A high sensitivity, low noise and high spatial resolution multi-band infrared reflectography camera for the study of paintings and works on paper

A high sensitivity, low noise and high spatial resolution multi-band infrared reflectography... Background: Infrared reflectography (IRR) remains an important method to visualize underdrawing and composi- tional changes in paintings. Older IRR camera systems are being replaced with near-infrared cameras consisting of room temperature infrared detector arrays made out of indium gallium arsenide (InGaAs) that operate over the spec- tral range of ~900 to 1700 nm. Two camera types are becoming prevalent. The first is staring array infrared cameras having 0.25–1 Megapixels where the camera or painting is moved to acquire tens of individual images that are later mosaicked together to create the infrared reflectogram. The second camera type is scanning back cameras in which a small InGaAs array (linear or area array) is mechanically scanned over a large image formed by the camera lens to cre- ate the reflectogram, typically 16 Megapixels. Both systems have advantages and disadvantages. The staring IR array cameras offer more flexible collection formats, provide live images, and allow for the use of spectral bandpass filters that can provide reflectograms with better contrast in some cases. They do require a mechanical system for mov- ing the camera or the artwork and post-capture image mosaicking. Scanning back cameras eliminate or reduce the amount of mosaicking and movement of http://www.deepdyve.com/assets/images/DeepDyve-Logo-lg.png Heritage Science Springer Journals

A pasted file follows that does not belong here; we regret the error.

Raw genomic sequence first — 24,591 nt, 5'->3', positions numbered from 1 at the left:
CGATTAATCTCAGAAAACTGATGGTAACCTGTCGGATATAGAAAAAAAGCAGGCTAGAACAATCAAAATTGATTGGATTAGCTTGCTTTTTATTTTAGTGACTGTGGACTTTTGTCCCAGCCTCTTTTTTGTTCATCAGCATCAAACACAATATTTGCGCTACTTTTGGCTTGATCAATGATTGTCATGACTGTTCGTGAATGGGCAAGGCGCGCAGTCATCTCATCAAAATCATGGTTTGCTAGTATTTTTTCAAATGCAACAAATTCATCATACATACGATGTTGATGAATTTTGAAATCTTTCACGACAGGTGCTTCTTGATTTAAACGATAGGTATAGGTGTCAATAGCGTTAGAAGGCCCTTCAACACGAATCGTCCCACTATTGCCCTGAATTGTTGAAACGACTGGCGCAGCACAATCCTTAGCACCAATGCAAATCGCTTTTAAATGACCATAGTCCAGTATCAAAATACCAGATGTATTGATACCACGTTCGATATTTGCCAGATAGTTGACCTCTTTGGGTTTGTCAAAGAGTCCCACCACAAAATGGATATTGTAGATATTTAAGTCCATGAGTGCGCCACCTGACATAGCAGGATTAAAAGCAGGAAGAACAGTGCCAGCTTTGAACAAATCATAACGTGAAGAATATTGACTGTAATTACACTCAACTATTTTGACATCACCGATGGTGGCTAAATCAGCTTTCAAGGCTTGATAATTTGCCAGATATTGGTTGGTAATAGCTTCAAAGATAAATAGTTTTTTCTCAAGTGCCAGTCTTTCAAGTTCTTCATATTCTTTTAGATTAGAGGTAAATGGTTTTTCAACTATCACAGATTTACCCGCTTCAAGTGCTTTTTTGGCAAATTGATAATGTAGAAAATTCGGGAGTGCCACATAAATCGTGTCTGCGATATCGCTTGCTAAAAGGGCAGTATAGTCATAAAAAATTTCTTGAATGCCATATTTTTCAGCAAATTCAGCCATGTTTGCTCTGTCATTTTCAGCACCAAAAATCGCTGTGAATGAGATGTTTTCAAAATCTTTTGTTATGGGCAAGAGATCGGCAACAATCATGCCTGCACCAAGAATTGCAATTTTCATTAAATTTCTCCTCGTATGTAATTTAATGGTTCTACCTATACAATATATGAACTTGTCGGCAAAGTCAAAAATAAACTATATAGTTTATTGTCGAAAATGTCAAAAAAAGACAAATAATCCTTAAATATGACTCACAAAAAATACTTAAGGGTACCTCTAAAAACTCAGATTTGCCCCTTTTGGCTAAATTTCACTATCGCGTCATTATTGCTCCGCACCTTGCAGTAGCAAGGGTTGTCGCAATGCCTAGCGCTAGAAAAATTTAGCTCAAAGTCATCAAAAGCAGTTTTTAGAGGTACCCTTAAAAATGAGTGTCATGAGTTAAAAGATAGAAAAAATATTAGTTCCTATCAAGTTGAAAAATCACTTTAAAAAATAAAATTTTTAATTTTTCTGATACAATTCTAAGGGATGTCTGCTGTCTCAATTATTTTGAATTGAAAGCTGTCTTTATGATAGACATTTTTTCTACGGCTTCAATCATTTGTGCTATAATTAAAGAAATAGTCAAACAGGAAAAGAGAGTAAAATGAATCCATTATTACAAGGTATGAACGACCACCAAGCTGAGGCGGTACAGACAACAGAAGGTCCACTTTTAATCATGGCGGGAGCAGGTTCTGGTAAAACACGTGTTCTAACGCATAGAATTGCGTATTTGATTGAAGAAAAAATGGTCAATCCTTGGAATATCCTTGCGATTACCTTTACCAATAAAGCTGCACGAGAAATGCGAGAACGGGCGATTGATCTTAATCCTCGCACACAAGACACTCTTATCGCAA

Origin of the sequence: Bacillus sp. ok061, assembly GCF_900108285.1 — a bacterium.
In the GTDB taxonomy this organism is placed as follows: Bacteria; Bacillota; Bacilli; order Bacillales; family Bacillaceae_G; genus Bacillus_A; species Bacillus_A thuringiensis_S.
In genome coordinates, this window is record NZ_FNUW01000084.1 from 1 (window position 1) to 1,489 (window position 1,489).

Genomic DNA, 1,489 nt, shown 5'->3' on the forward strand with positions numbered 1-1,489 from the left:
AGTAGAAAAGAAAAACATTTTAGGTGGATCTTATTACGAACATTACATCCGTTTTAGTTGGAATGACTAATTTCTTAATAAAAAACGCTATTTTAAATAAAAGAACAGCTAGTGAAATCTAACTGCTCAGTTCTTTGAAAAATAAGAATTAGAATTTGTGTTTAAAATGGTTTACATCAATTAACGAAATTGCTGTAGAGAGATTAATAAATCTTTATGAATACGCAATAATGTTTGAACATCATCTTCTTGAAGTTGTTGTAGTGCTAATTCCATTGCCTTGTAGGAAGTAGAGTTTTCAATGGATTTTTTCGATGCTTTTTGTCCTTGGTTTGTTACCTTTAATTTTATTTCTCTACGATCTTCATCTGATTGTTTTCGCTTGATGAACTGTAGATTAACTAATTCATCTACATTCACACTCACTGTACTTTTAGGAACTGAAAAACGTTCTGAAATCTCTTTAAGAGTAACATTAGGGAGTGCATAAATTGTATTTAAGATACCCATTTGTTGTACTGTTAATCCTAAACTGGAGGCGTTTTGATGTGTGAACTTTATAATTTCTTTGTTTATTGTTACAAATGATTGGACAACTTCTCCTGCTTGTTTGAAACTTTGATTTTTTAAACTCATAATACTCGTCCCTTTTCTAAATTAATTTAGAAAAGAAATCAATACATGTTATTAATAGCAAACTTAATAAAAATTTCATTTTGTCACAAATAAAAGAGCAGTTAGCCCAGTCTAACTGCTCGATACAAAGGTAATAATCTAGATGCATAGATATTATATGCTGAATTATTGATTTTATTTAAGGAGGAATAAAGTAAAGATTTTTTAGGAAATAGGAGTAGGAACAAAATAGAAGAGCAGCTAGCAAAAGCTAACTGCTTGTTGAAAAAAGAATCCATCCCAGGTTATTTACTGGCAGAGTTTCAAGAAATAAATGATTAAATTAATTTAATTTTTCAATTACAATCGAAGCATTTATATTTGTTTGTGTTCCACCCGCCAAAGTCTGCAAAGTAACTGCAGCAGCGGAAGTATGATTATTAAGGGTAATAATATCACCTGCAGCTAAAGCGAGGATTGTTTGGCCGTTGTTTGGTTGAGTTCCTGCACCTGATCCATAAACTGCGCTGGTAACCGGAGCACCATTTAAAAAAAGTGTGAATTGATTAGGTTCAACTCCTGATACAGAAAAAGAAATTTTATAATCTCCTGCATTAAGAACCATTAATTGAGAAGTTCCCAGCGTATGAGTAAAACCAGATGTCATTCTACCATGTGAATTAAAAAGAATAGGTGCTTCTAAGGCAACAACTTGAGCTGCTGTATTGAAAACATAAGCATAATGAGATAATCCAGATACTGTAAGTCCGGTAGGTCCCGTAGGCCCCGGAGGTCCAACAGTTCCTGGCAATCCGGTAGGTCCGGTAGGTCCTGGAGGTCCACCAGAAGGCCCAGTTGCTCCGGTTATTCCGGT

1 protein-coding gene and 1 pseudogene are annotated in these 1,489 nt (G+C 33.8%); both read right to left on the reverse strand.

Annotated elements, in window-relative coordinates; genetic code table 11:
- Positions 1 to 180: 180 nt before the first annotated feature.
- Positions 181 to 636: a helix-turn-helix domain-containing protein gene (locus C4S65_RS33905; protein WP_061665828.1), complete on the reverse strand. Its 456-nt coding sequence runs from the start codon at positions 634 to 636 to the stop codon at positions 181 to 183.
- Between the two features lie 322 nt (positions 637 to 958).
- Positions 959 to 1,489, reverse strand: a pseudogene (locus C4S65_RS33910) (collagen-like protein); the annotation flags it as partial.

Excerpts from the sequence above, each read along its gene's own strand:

A high sensitivity, low noise and high spatial resolution multi-band infrared reflectography camera for the study of paintings and works on paper

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Publisher
Springer International Publishing
Copyright
Copyright © 2017 by The Author(s)
Subject
Materials Science; Materials Science, general
eISSN
2050-7445
D.O.I.
10.1186/s40494-017-0146-1
Publisher site
See Article on Publisher Site

Abstract

Background: Infrared reflectography (IRR) remains an important method to visualize underdrawing and composi- tional changes in paintings. Older IRR camera systems are being replaced with near-infrared cameras consisting of room temperature infrared detector arrays made out of indium gallium arsenide (InGaAs) that operate over the spec- tral range of ~900 to 1700 nm. Two camera types are becoming prevalent. The first is staring array infrared cameras having 0.25–1 Megapixels where the camera or painting is moved to acquire tens of individual images that are later mosaicked together to create the infrared reflectogram. The second camera type is scanning back cameras in which a small InGaAs array (linear or area array) is mechanically scanned over a large image formed by the camera lens to cre- ate the reflectogram, typically 16 Megapixels. Both systems have advantages and disadvantages. The staring IR array cameras offer more flexible collection formats, provide live images, and allow for the use of spectral bandpass filters that can provide reflectograms with better contrast in some cases. They do require a mechanical system for mov- ing the camera or the artwork and post-capture image mosaicking. Scanning back cameras eliminate or reduce the amount of mosaicking and movement of

Journal

Heritage ScienceSpringer Journals

Published: Aug 8, 2017

References

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